David Hughes, Trustee, Appellant, v. Evelyn Dash, Appellee, 309 F.2d 1 (5th Cir. 1962)Annotate this Case
October 23, 1962
Paul G. Hyman, Don G. Nicholson, Nicholson, Howard & Brawner and Feibelman, Friedman, Hyman & Durant, Miami, Fla., for appellant.
Edwin C. Ratiner, James Guilmartin, Stanley Jay Bartel, Miami, Fla., for appellee.
Before JONES and BELL, Circuit Judges, and CARSWELL, District Judge.
GRIFFIN B. BELL, Circuit Judge.
Appellant is trustee in bankruptcy of Lehman Lumber Company, Ltd., a Florida limited partnership, duly adjudicated bankrupt upon a voluntary petition. Appellee was a limited partner in the bankrupt.
Appellant filed a petition in the bankruptcy proceeding to determine the validity, amount and priority of liens claimed by appellee wherein he alleged that a mortgage held by appellee on certain property of the limited partnership was null and void as against the trustee under Section 620.13 of the Florida Statutes, F.S.A. Florida adopted the Uniform Limited Partnership Act and the statute in question is Section 13 of that Act:
"Section 13. Loan and other business transactions with limited partner
"(1) A limited partner also may loan money to and transact other business with the partnership, and unless he is also a general partner, receive on account of resulting claims against the partnership, with general creditors, a pro rata share of the assets. No limited partner shall in respect to any such claim:
"(a) Receive or hold as collateral security any partnership property, or,
"(b) Receive from a general partner or the partnership any payment, conveyance or release from liability, if at the time the assets of the partnership are not sufficient to discharge partnership liabilities to persons not claiming as general or limited partners.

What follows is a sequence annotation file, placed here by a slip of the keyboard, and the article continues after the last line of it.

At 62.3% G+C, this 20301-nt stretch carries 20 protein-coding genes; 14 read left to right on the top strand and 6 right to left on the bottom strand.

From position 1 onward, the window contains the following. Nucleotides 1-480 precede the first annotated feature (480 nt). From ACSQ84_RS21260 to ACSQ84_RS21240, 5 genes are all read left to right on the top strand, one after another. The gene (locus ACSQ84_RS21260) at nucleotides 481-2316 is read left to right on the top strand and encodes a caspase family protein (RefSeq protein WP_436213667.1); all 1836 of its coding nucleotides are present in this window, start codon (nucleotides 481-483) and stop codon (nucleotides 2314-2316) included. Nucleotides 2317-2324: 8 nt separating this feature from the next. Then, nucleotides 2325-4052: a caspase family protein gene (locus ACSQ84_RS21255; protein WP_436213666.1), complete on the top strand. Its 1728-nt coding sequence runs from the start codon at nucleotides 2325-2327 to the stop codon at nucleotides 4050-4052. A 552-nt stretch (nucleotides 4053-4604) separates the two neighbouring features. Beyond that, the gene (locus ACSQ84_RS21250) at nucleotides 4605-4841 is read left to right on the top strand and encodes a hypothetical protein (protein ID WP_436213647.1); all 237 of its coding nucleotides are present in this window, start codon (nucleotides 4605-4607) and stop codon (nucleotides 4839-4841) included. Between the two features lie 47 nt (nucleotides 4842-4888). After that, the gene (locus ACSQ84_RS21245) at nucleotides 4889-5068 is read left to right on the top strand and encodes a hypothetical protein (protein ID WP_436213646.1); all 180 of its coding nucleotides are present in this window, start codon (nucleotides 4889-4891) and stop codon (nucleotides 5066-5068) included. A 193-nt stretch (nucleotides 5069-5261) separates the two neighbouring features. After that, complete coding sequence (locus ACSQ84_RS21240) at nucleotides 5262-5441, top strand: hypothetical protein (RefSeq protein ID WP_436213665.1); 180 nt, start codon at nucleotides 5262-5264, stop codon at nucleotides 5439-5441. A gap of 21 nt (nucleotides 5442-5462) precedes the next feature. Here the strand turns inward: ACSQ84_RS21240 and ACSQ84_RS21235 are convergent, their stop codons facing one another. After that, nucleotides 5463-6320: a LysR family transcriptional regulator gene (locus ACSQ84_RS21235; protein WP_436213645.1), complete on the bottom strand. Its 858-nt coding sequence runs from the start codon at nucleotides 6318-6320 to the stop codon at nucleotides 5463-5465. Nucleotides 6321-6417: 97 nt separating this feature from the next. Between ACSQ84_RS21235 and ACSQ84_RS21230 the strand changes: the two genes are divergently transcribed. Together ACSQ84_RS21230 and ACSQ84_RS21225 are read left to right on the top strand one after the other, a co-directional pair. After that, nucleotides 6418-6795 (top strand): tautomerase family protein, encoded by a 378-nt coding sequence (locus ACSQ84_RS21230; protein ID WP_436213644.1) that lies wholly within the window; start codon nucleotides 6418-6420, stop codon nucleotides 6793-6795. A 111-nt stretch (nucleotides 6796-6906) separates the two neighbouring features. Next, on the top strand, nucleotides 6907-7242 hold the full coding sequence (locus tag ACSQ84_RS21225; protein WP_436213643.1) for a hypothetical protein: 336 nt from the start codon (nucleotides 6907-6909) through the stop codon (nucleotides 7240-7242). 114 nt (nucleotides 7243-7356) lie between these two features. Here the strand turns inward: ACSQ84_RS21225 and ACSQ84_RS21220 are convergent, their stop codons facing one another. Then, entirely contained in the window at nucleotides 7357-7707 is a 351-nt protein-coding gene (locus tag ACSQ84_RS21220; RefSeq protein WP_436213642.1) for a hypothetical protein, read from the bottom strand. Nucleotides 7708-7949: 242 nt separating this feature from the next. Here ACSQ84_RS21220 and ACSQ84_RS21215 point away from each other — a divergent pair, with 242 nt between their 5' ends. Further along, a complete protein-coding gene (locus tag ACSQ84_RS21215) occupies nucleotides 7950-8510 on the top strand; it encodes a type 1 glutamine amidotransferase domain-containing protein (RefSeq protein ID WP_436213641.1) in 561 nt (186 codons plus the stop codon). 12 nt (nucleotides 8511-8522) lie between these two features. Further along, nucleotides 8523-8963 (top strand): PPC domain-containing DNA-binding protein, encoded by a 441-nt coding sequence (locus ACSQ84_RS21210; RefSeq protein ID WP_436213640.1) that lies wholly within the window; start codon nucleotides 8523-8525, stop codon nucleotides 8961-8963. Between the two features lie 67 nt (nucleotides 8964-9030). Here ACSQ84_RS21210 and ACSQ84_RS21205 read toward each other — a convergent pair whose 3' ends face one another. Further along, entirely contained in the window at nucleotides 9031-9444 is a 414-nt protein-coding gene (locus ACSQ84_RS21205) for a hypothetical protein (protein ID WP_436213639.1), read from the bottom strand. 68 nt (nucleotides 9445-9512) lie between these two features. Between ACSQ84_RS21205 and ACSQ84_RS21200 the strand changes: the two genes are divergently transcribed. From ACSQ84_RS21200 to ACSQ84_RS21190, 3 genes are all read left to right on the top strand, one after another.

"(2) The receiving of collateral security, or a payment, conveyance or release in violation of the provisions of subsection (1) is a fraud on the creditors of the partnership."
After issue was joined the parties entered into a stipulation to the effect that appellee on August 1, 1955, while a limited partner, made a loan to the bankrupt from her own independent personal funds in the amount of $25,000.00 secured by the note of the bankrupt in that amount and a mortgage on described real property. This loan was paid off and is not in dispute. On the same date appellee made another loan to the bankrupt from her own personal funds in the same amount and it was secured by a note and mortgage on other described real property.
At the time of these transactions appellee had been asked, and had refused, to make additional capital contributions as a limited partner to the bankrupt. Also, it was stipulated that at the time of these transactions the bankrupt was solvent and had sufficient assets to discharge all of its liabilities, and was not contemplating bankruptcy, receivership, or reorganization, and there was no prospect of such. The creditors became creditors of the bankrupt subsequent to the mortgage transaction of August 1, 1955, in question.
The indebtedness secured by the second mortgage is still outstanding, together with interest thereon at 8% from and after the first day of August 1960. It was stipulated that the sole issue remaining to be litigated was the validity and priority of the outstanding mortgage lien claimed by appellee.